Manhater is in part an effects movie, with 79 shots between visible digital effects and clean-up tasks like removing a grip from behind a bamboo curtain. One of our biggest breaks was finding Andreas Jablonka who joined the crew as a compositor. Having just graduated from film school in Germany, Andreas had moved to the U.S. to work in the belly of the beast. Manhater became his first IMDb credit. His second? Pirates of the Caribbean, Dead Man’s Chest!
Andreas’ time soon became much in demand so he ultimately assumed the role of visual effects supervisor, coaching the project through the staff that followed. Despite his help, our most persistent problem was finding someone to do the difficult smoke-snake 3D effects. As a small budget project at that point we went through a lineup of artists, some inexperienced looking for portfolio work, some with experience but willing to try to find time. Unfortunately, nothing worked out and after two years I finally conceded to doing it myself, apprehensive but at least knowing what I was getting into.
Effects of the 3D variety are not for the faint of heart. First, a program like Maya costs about $2000. Worse, our toughest effect was a shot in which our character moved across the room with this thing coming out of her. Handheld camera, moving actor, no match-move tracking marks. Yeah. What were we thinking? The solution came in the name of Blender, a free open-source 3D modeling/animation program. Not the most intuitive or user friendly program but incredibly powerful, and did I say free? It took three months to do those toughest shots. You can learn a lot from tutorials on YouTube.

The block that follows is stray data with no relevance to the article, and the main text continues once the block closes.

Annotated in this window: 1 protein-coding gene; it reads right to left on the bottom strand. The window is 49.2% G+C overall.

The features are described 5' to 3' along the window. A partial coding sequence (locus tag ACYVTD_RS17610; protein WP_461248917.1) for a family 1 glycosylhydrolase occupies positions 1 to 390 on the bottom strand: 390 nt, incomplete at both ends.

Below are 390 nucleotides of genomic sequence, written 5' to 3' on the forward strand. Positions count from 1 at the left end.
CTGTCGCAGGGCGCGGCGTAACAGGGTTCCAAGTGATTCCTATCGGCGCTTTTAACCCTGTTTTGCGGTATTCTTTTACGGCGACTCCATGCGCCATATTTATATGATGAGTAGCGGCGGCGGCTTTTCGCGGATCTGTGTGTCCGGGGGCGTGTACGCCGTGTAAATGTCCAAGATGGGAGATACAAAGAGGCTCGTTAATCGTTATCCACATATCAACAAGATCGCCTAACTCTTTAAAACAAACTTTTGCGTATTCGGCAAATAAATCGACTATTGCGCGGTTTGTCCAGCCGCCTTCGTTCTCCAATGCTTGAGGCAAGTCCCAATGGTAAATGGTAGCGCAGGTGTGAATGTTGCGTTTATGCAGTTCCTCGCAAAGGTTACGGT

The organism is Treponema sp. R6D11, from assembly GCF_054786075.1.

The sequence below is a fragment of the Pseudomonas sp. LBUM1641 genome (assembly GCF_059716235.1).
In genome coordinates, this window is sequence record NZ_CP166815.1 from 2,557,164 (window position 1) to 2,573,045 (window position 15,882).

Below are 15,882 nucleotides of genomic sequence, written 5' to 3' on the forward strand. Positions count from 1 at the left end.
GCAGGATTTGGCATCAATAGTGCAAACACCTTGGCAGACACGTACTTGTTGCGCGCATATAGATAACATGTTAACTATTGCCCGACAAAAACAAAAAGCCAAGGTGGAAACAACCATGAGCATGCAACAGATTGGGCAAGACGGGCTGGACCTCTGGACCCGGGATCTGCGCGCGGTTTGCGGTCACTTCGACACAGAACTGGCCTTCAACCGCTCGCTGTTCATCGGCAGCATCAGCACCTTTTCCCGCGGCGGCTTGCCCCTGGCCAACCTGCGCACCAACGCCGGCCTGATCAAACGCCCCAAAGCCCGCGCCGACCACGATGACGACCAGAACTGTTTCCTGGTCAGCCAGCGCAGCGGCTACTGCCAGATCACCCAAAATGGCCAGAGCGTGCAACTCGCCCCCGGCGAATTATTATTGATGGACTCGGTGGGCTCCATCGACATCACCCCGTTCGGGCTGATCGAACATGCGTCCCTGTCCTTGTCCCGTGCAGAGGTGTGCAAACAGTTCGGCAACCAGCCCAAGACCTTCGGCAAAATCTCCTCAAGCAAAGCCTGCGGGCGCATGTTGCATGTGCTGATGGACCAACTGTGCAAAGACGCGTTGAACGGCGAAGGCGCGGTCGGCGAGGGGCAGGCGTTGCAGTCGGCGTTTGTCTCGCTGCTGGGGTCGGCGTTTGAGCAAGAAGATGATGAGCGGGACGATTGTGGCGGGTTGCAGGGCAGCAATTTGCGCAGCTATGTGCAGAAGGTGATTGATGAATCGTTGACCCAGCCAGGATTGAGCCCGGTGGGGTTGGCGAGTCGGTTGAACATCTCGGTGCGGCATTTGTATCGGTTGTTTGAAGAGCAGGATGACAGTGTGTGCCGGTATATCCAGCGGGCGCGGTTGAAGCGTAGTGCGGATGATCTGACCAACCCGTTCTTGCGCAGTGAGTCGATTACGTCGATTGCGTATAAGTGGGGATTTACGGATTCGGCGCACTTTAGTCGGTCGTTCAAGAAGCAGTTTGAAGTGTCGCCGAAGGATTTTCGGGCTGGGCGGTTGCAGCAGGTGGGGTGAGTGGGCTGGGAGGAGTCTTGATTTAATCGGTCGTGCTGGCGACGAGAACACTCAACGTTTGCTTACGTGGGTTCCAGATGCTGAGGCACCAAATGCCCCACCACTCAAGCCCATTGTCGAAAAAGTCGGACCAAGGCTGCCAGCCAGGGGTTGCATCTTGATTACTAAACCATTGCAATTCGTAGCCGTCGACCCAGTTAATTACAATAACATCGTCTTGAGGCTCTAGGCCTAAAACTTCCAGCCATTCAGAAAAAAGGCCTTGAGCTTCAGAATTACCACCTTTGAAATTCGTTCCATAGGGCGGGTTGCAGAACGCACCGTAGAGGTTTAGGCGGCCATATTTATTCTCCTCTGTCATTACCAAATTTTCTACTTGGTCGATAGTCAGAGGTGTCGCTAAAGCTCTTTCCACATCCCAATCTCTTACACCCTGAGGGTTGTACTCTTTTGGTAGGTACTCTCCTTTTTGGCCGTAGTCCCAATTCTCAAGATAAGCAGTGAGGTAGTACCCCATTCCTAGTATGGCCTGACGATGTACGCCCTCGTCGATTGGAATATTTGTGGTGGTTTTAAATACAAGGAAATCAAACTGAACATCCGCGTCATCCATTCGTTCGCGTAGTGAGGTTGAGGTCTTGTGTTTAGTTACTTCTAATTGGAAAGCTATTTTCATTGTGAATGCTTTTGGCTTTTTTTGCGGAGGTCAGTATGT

Finally, I must gush about our other great find, composer Greg Stitt. Another first-time talent, Greg is remarkable. His work speaks for itself so please check out his Manhater samples at http://gregstitt.com/manhater.html. If you want a great composer on your indie project before the big time sweeps him away, send Greg an email ASAP.
Manhater premiered at the Idyllwild International Festival of Cinema in January 2010. Given that we started as a DV project, it’s likely we’ll self-distribute. We started to build our audience base in 2008 via social networks and will continue through those avenues and others. Another goal is the pursuit of a production deal for two sequels since we have a franchise character in Enyo. We started with a low budget but we’re aiming high. www.manhatermovie.com
Manhater – from Canyon Falls Prods. Cast: emelle, John F. Henry, Alessandra Assaf, Ariel X, Brandon Connor. Pr/Scr: Philip R. Calderone; Dir: Anthony Doublin; 2ndUnitDir: Jolynn Reese; VFX Supv: Andreas Jablonka; Mus: Gregg Stitt.
Shot on Canon GL2 & Canon XL1 (720 x 480). Uprez to 1920 x 1080. Initial edit on Mac G4 with Adobe Premiere 6.0; transferred to Mac G5 with Final Cut Studio. Additional effects created in After Effects, Blender, Gimp, Combustion, Boujou.